La. Senate OKs Regional Deductibles for Homeowners Policies

May 2, 2008

The Louisiana Senate voted to allow insurance companies to set different, “named storm” deductibles on homeowner policies depending on how far a property is from the hurricane-prone Gulf of Mexico.

Louisiana is the only state that requires insurers set a statewide deductible — meaning properties near the Arkansas state line must have the same deductible as those along the Gulf, where catastrophic damage from hurricanes is far more likely.

The bill by Sen. Don Cravins, D-Opelousas, would only apply to the so-called “named storm” deductibles, those triggered when damage to a property is caused by a named tropical storm or hurricane.

The bill also would put a 4 percent cap on named storm deductibles, meaning some homeowners with Allstate Insurance Co. would see a reduction in their deductible. Allstate recently raised deductibles to 5 percent on homeowners with policies three years old or less.

The measure passed on a vote of 25-13.

Opposition came from south Louisiana, with opponents complaining their constituents would see spikes in named storm deductibles while north Louisiana homeowners’ would drop.

Sen. Troy Hebert predicted a voter backlash.

“If you’re anywhere south of I-10, I can tell you this: You will get blamed for having the deductibles rise,” said Hebert, D-Jeanerette, one of the opponents.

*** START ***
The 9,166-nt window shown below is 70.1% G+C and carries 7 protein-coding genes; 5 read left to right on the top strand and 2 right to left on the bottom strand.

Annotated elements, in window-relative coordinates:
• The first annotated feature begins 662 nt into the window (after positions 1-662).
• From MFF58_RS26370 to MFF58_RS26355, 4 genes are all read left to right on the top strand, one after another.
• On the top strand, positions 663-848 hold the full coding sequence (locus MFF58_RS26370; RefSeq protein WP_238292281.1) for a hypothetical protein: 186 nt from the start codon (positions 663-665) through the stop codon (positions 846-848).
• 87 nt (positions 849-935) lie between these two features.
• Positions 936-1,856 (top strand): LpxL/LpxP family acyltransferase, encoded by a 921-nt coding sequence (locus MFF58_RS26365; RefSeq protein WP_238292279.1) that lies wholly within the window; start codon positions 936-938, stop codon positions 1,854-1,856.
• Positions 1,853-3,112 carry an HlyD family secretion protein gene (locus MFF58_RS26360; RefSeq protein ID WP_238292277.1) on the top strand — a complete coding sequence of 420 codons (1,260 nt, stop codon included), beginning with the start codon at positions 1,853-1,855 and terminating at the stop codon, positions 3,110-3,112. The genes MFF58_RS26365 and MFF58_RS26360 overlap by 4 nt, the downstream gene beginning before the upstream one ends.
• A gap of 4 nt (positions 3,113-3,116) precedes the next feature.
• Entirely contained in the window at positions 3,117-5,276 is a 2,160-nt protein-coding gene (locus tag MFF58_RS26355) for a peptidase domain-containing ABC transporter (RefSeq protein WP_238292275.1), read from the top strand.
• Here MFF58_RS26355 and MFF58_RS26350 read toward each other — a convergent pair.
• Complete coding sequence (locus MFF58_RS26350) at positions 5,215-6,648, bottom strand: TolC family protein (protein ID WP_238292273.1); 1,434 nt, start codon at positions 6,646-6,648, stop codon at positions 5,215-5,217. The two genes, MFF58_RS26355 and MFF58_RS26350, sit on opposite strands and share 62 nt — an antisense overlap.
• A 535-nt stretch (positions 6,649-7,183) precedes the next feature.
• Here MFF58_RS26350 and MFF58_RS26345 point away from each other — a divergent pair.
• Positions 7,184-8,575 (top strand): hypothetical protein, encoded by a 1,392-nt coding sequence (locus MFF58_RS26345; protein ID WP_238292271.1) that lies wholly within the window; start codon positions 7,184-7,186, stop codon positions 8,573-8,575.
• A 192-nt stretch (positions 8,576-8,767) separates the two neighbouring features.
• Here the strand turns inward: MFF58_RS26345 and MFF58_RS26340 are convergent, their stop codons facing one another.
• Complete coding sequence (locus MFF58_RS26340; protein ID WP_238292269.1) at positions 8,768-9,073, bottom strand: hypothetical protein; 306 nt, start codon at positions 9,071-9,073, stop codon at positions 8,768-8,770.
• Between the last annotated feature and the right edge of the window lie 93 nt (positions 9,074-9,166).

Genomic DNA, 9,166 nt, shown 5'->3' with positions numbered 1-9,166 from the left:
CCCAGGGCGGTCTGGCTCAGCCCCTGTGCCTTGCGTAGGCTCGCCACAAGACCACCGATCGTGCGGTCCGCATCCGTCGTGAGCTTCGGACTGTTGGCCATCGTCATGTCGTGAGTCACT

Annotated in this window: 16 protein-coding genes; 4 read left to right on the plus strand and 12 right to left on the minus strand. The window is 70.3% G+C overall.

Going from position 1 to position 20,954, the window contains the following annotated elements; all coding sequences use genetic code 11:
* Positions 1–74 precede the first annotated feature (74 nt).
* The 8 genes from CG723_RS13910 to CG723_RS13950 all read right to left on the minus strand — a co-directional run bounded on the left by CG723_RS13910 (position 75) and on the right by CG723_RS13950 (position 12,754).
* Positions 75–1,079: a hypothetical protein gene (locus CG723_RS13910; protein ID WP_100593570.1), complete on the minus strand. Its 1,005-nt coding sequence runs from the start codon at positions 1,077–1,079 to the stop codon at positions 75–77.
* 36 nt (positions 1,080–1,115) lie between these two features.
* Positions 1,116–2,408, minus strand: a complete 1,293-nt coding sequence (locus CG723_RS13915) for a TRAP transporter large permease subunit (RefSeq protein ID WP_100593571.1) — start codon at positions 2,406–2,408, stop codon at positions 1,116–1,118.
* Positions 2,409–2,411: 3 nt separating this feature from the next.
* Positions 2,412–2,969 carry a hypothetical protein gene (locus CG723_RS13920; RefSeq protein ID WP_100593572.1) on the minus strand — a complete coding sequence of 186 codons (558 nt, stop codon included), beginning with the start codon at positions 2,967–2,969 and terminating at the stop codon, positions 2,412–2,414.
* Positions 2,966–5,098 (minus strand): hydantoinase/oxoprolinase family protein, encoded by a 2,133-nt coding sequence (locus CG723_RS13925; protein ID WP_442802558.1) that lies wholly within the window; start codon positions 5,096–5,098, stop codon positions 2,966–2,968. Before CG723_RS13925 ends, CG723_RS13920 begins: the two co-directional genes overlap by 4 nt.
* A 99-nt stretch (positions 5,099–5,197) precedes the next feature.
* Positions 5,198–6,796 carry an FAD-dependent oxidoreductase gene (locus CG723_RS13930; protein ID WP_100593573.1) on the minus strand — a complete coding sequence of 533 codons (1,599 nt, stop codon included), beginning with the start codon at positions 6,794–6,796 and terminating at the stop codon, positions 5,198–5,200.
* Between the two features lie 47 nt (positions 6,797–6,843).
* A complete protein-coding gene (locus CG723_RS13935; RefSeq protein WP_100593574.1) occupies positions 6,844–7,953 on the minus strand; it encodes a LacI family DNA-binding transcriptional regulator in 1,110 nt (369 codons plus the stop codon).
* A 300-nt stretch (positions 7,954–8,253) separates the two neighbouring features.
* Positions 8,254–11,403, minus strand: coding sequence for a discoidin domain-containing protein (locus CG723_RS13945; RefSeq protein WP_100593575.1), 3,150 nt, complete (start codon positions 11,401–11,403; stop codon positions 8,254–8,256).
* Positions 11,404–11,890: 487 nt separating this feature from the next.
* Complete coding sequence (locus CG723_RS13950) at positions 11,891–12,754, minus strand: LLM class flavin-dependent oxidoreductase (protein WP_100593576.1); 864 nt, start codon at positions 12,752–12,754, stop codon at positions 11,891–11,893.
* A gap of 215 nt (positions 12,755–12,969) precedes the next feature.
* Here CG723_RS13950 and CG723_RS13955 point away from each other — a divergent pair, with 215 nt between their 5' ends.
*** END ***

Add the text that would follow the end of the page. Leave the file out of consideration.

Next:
Under the bill, the Department of Insurance would create a map of Louisiana with zones outlining which areas could have deductibles at which level. Insurers would then be able to set different deductibles on properties in different zones.

Senators approved an amendment by Sen. Julie Quinn, R-Metairie, that would force a company that uses that mechanism to then offer those homeowners a lower premium. The amount of the premium reduction would be approved by the insurance department.
The measure now moves to the House.

Cravins had a similar bill last year that passed both legislative chambers, but a panel of House and Senate members could not agree on a compromise version.

On the Net: Senate Bill 160 can be found at

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